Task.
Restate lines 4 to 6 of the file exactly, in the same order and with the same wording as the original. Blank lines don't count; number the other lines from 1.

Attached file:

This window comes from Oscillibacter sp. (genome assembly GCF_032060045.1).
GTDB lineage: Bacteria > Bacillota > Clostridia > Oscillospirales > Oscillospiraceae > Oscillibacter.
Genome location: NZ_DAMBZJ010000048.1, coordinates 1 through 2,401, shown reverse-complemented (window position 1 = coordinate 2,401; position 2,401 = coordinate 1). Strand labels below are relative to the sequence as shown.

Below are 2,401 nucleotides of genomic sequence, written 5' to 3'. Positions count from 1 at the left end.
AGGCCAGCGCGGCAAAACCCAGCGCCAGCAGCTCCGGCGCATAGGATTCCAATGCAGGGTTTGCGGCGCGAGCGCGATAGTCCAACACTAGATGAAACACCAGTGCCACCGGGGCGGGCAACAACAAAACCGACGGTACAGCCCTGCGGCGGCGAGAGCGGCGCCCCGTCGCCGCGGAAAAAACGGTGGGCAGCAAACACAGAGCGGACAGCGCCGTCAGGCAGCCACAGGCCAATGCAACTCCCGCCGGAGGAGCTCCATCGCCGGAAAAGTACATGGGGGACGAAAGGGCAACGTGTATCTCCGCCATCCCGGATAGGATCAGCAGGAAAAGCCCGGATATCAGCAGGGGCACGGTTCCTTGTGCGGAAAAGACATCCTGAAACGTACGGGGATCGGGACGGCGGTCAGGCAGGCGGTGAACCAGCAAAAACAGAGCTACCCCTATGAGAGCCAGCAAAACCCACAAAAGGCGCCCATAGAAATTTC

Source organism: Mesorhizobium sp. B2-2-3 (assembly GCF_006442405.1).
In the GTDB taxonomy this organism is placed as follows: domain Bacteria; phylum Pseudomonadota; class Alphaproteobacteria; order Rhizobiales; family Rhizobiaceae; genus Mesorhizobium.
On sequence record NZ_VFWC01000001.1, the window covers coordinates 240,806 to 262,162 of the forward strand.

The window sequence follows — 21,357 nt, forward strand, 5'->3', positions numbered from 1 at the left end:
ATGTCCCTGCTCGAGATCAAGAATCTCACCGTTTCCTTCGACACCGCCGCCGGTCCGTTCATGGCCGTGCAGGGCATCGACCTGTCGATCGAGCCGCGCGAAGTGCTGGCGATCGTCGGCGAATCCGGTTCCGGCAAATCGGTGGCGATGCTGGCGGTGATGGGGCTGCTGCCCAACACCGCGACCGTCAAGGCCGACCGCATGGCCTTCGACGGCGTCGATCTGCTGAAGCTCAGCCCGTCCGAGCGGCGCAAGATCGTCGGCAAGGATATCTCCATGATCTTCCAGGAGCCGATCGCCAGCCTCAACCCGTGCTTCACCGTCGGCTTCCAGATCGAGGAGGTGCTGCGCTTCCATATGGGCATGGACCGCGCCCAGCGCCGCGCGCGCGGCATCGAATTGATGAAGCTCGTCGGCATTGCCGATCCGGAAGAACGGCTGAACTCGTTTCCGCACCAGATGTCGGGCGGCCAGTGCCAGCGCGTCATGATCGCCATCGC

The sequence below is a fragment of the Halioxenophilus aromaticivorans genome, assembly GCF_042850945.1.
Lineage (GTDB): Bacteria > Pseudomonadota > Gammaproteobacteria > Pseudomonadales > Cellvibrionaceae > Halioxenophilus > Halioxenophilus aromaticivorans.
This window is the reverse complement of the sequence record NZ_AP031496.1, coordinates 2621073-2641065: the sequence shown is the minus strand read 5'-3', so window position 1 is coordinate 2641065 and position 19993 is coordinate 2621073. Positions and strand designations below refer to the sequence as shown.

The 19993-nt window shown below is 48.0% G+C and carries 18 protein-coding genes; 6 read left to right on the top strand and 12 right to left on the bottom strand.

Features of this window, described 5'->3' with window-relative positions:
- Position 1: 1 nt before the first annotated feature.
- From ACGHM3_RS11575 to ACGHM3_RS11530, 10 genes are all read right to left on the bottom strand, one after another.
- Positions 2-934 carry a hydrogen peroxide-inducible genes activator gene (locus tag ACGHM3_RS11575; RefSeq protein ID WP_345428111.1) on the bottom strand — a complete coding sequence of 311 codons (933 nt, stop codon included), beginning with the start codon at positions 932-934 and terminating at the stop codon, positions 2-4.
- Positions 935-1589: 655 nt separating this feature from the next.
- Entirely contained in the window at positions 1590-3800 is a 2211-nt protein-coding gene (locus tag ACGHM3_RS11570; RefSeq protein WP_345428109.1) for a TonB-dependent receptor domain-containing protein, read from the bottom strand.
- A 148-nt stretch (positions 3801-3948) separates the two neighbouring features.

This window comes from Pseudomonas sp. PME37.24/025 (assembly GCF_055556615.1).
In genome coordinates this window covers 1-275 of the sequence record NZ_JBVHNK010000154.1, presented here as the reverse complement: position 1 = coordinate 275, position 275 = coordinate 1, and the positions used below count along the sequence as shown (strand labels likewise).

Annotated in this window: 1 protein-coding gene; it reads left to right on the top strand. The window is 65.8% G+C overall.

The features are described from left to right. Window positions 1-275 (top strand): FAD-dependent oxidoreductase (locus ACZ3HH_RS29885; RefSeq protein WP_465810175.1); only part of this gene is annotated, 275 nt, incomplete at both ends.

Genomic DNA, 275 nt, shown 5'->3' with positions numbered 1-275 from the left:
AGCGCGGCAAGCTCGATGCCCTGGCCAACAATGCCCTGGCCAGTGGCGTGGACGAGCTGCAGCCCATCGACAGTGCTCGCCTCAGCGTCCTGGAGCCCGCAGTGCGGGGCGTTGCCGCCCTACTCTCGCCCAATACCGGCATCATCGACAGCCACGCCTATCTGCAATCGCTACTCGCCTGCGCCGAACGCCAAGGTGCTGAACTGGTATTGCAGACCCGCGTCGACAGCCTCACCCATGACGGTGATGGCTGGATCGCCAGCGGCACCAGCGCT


Below are 2,401 nucleotides of genomic sequence, written 5' to 3'. Positions count from 1 at the left end.
AGGCCAGCGCGGCAAAACCCAGCGCCAGCAGCTCCGGCGCATAGGATTCCAATGCAGGGTTTGCGGCGCGAGCGCGATAGTCCAACACTAGATGAAACACCAGTGCCACCGGGGCGGGCAACAACAAAACCGACGGTACAGCCCTGCGGCGGCGAGAGCGGCGCCCCGTCGCCGCGGAAAAAACGGTGGGCAGCAAACACAGAGCGGACAGCGCCGTCAGGCAGCCACAGGCCAATGCAACTCCCGCCGGAGGAGCTCCATCGCCGGAAAAGTACATGGGGGACGAAAGGGCAACGTGTATCTCCGCCATCCCGGATAGGATCAGCAGGAAAAGCCCGGATATCAGCAGGGGCACGGTTCCTTGTGCGGAAAAGACATCCTGAAACGTACGGGGATCGGGACGGCGGTCAGGCAGGCGGTGAACCAGCAAAAACAGAGCTACCCCTATGAGAGCCAGCAAAACCCACAAAAGGCGCCCATAGAAATTTC

Source organism: Mesorhizobium sp. B2-2-3 (assembly GCF_006442405.1).